CollectionsRailroad Ties
IN THE NEWS

Railroad Ties

FEATURED ARTICLES
NEWS
November 18, 1991 | By Marego Athans, Special to The Inquirer
They're all grown up now, with wives and mortgages. But every Monday night, they come over to Bob's basement. See, one day a long time ago, when they had nothing but imagination, each of them left a job undone or a vision unfulfilled. The years brought them together. And the years also brought skills and money, 1,000 pounds of plaster, thousands of dollars worth of lumber, 70,000 railroad ties and 1,000 tiny trees. Now they can play make-believe the way they say it ought to be played.
NEWS
April 22, 1996 | By Anne Barnard, INQUIRER CORRESPONDENT
A burning freight train rumbled through Tredyffrin, East Whiteland and West Whiteland Townships yesterday morning, touching off small brush fires along seven miles of track running along houses near Route 202 and businesses near Lancaster Avenue. Three carloads of wooden railroad ties caught fire somewhere east of Berwyn and were extinguished in Thorndale, where the train stopped after Chester County emergency dispatchers alerted Conrail about the blaze, company spokesman Ray Husband said.
NEWS
September 7, 1995 | The Philadelphia Inquirer / PAUL HU
Firefighters clear away railroad ties after a fire at the SEPTA yard near State Road. No one was injured during the blaze yesterday, officials said, and the cause was under investigation.
NEWS
August 22, 1990 | By Mike Franolich, Special to The Inquirer
Amtrak yesterday suspended an inspector and a supervisor who last week approved a deteriorated stretch of railroad tracks that caused a Gamblers' Express train to derail three days later, officials said. Amtrak spokesman Clifford Black said the workers were temporarily taken off the payroll until an internal inquiry and a hearing into their performance were completed in two to three weeks. He declined to release their names. A report submitted by the suspended inspector Aug. 16 and reviewed by the suspended supervisor indicated that a side track in Winslow Township was checked and that no repairs were needed, Black said.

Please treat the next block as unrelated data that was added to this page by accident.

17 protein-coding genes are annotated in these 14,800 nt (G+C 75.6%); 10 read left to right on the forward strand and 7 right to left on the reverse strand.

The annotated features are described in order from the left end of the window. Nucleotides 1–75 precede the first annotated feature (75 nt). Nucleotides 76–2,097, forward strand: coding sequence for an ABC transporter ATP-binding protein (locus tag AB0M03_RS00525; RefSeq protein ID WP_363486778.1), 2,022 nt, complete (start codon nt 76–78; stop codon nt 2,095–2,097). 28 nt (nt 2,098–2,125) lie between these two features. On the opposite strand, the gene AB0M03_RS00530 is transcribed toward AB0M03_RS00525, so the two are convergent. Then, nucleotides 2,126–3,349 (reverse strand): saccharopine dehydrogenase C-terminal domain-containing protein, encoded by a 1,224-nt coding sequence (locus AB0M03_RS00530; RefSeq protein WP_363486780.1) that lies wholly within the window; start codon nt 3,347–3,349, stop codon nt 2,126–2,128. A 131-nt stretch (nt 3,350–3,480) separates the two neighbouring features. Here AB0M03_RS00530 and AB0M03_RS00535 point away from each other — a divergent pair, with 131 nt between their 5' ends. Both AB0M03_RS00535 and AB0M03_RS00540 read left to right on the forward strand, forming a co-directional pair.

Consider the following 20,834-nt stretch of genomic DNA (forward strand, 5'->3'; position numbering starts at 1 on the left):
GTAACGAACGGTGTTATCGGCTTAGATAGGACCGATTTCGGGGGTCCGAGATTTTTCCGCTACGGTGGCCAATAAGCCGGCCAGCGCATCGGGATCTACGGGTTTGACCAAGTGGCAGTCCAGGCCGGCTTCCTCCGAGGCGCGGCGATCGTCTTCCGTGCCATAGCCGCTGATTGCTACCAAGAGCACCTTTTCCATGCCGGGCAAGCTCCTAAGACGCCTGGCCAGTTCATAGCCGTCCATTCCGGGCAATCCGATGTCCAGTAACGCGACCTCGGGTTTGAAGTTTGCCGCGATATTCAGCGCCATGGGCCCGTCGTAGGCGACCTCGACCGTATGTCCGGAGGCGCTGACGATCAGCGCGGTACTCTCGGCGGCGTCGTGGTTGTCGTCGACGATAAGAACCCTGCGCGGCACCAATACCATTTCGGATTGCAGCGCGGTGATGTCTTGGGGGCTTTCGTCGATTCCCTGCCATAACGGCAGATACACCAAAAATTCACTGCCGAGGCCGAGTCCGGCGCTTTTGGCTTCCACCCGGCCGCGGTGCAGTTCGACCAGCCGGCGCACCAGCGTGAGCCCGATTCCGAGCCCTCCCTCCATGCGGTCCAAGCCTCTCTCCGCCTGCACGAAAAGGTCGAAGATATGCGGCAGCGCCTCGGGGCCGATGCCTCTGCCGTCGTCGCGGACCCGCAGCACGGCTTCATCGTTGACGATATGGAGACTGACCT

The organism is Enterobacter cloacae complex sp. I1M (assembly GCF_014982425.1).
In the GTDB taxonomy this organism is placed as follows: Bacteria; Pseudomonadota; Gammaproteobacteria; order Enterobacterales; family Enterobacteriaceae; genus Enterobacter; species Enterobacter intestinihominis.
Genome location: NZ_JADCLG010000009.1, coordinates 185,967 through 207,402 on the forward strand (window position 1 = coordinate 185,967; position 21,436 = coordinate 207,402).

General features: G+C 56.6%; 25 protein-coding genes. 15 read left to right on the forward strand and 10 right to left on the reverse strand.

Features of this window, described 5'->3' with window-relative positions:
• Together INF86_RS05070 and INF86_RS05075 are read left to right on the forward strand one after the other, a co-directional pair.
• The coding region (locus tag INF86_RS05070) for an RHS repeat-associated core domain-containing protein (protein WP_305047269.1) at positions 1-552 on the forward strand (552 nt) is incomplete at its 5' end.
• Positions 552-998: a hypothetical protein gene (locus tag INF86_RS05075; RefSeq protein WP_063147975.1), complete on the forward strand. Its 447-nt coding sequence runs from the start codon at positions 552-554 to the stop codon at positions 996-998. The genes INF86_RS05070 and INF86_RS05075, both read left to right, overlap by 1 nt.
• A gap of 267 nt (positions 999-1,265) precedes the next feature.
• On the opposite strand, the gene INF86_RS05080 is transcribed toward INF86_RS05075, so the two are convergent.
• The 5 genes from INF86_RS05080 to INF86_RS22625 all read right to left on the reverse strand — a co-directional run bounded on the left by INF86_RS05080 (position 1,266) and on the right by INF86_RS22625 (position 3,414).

NEWS
August 21, 1990 | By Mike Franolich, Special to The Inquirer
Deteriorated wooden railroad ties, which had passed an Amtrak inspection last week, caused Sunday afternoon's derailment in Winslow of four cars of a Philadelphia-bound Gamblers' Express train, officials said. The tracks should have been kept about 4 feet 8 1/2 inches apart by the wooden ties, but they bowed wider because of the deterioration, causing the derailment, said Amtrak spokesman Clifford Black. The 2:38 p.m. accident injured four of the 170 passengers and caused an estimated $65,000 in damage to the train, Black said.
NEWS
February 28, 2014 | BY JASON NARK, Daily News Staff Writer narkj@phillynews.com, 215-854-5916
A FREIGHT TRAIN carrying crude oil derailed on a Grays Ferry bridge last month because a maintenance crew didn't follow protocols, the rail line's operator reported yesterday. CSX, according to a statement, told the Federal Railroad Administration that the Jan. 20 derailment over the Schuylkill occurred during a maintenance upgrade. The crew, according to CSX, finished the upgrade without "following CSX engineering protocols. " The crew did not replace temporary fasteners on the railroad ties with permanent ties, CSX said.
NEWS
February 7, 1988 | By Chuck McDevitt, Special to The Inquirer
An ordinance that would result in an additional $4,000 in annual revenues from building-permit fees is expected to be adopted this week by the Sharon Hill Borough Council. At a council committee meeting Thursday night, Councilman John Scully said the ordinance would increase building-permit fees by $10. He said that if the ordinance was adopted at a council meeting Thursday, as expected, the yearly revenue from building-permit fees would increase from about $8,000 to $12,000.